Thursday, October 15, 2015



D. R. Khashaba

22. Plato opens up to us the glories of the spiritual life and our learned scholars are happily picking holes in the heavenly vision turned into a systematic theory that Plato would not own as his.

23. Deborah K. W. Modrak (“Plato: A Theory of Perception or a Nod to Sensation?”) writes: “Both cosmic order and deliberate action can, Socrates argues, [in Phaedo, 96a-99d] only be adequately explained by an appeal to teleological causes” (p.135). This is not quite accurate. Socrates maintains that deliberate action can only be explained teleologically: this is the ground of his much maligned ‘intellectualism’. As for cosmic order, it was a youthful fond dream of his to find a teleological explanation for it, but he realized that physical investigation cannot give us that, and when we say with Plato in the Timaeus that the Demiurge formed the world because, being good, It wanted all things to be as like It as possible (29d-e), we have to confess, as Plato does, that that is no more than a ‘likely tale’ that lends intelligibility to the riddle of the world. Socrates’ renunnciation of physical investigation constitutes a radical separation of science that cannot reach any answers to philosophical questions and philosophy that can produce no factual knowledge about the world. I have said this repeatedly but find it necessary to say it again because neither our philosophers nor our scientists have grasped it.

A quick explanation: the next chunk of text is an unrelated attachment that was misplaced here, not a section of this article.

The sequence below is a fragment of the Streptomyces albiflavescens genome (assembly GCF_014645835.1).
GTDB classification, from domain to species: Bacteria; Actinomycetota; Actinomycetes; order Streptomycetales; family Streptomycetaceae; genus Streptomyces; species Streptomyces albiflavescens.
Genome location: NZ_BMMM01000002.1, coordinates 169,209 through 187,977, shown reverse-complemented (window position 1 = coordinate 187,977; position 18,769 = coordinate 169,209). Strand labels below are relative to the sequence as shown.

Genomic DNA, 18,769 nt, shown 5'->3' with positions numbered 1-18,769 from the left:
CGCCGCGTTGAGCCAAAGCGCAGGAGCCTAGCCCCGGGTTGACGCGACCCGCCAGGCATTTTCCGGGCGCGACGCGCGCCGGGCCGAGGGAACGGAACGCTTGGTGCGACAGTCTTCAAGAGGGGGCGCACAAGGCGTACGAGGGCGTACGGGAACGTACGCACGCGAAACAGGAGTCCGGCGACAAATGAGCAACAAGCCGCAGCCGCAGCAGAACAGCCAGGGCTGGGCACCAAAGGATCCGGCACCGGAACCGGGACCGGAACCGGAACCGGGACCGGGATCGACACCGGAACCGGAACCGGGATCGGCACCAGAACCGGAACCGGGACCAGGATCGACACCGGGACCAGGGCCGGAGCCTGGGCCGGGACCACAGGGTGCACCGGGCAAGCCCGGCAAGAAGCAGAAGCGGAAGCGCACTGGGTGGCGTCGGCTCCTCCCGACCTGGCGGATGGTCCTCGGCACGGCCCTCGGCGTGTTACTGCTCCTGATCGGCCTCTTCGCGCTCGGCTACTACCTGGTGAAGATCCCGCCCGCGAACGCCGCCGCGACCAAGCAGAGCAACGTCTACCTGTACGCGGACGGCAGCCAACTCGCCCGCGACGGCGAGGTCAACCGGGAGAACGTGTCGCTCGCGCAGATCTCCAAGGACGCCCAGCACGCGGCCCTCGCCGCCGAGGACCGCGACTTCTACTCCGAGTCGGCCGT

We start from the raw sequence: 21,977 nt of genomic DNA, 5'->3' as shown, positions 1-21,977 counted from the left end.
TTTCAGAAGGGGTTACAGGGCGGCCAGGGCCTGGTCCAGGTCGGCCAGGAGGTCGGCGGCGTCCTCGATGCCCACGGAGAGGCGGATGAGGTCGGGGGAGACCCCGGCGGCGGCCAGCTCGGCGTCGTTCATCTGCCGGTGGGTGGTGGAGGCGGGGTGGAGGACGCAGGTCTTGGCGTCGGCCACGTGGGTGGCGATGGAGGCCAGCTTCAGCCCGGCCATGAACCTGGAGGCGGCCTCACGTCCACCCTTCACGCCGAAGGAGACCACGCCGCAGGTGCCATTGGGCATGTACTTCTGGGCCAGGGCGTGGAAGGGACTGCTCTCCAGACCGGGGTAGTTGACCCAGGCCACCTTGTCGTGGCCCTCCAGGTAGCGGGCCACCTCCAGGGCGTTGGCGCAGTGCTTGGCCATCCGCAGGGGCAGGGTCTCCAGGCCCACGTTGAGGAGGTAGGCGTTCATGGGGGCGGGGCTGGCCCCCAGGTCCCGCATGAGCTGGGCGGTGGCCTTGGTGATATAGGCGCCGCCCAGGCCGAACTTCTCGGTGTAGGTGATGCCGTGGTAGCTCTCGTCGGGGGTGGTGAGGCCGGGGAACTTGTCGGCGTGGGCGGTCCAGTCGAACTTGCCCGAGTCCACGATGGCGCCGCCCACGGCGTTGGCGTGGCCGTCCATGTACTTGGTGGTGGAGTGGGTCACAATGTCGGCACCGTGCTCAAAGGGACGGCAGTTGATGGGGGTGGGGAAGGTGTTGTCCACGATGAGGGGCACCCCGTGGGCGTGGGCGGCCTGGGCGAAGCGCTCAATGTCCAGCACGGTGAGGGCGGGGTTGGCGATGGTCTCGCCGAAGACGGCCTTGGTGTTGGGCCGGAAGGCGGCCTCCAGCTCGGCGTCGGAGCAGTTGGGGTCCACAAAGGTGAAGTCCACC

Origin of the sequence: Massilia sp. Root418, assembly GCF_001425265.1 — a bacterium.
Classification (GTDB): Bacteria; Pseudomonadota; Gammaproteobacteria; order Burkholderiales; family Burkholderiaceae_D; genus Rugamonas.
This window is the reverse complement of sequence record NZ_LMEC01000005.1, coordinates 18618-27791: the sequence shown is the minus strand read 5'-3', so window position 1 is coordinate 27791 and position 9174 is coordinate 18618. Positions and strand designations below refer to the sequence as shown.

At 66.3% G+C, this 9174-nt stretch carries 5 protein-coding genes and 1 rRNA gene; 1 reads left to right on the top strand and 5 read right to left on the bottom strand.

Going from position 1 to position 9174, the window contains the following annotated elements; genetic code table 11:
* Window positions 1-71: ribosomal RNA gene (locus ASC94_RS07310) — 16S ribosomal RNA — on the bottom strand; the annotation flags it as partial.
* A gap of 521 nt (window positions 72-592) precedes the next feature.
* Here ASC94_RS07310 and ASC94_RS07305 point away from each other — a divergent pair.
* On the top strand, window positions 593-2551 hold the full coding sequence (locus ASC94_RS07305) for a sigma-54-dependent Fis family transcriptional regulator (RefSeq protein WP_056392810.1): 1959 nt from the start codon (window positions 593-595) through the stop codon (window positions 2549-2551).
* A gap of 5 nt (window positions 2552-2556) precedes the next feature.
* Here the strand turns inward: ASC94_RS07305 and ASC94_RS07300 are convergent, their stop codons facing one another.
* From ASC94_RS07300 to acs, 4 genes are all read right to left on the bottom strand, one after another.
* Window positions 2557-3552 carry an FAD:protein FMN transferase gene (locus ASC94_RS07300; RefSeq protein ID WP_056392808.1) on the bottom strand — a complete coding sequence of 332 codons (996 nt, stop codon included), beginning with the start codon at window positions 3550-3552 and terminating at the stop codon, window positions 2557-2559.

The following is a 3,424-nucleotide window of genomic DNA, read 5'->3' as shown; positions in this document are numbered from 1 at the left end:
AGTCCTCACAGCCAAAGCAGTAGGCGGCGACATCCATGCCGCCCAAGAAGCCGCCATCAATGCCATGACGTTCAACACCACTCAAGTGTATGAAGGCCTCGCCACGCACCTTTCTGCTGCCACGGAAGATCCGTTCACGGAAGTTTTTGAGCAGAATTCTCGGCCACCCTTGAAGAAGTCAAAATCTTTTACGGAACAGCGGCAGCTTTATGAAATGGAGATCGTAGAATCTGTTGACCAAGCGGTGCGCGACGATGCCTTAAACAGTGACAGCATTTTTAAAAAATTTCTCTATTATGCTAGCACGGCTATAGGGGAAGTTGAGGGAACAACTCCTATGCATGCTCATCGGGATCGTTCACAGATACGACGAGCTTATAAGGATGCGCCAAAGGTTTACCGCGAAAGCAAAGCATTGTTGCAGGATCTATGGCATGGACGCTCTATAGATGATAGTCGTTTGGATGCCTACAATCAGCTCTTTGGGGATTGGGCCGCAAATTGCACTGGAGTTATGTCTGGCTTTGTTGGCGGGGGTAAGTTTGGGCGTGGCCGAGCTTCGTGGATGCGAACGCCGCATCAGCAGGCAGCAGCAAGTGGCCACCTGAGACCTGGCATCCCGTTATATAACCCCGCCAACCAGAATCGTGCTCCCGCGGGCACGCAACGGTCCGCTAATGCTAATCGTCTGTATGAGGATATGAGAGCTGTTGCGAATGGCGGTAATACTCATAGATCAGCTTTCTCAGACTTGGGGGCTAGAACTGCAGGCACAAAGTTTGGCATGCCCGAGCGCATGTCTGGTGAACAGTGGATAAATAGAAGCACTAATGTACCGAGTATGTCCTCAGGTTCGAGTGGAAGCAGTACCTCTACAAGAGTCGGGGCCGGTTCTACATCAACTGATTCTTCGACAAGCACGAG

24. Modrak follows the lines I quoted above by saying: “At no point in this critique does Socrates challenge the veracity of sense-perception or empirically based beliefs.” Again this is just but requires amplification. Contrary to a common misconception, neither Socrates nor Plato denies or ignores the actuality of the perceptual realm. But the perceptual, for Plato, even when illumined with ideas (forms) does not rise above the level of opinion ( doxa). The perceptible world, although the source of much illusion and delusion, is not itself an illusion; although never constant but always flowing, ever vanishing, and although it is the height of ignorance to take it for what is real, it is yet not nothing. To that extent Plato is a ‘materialist’: he is aware that we are immersed in a world that is and is not.

25. I had to fight a strong temptation to drop the rest of the papers in this Companion to Plato, but Modrak’s is the second essay (after Kahn’s “Plato on Recollection”) that engages directly with Plato’s text rather than picking on peripheral accidentals to subject them to analytical inanities.

Cairo, October 15, 2015.


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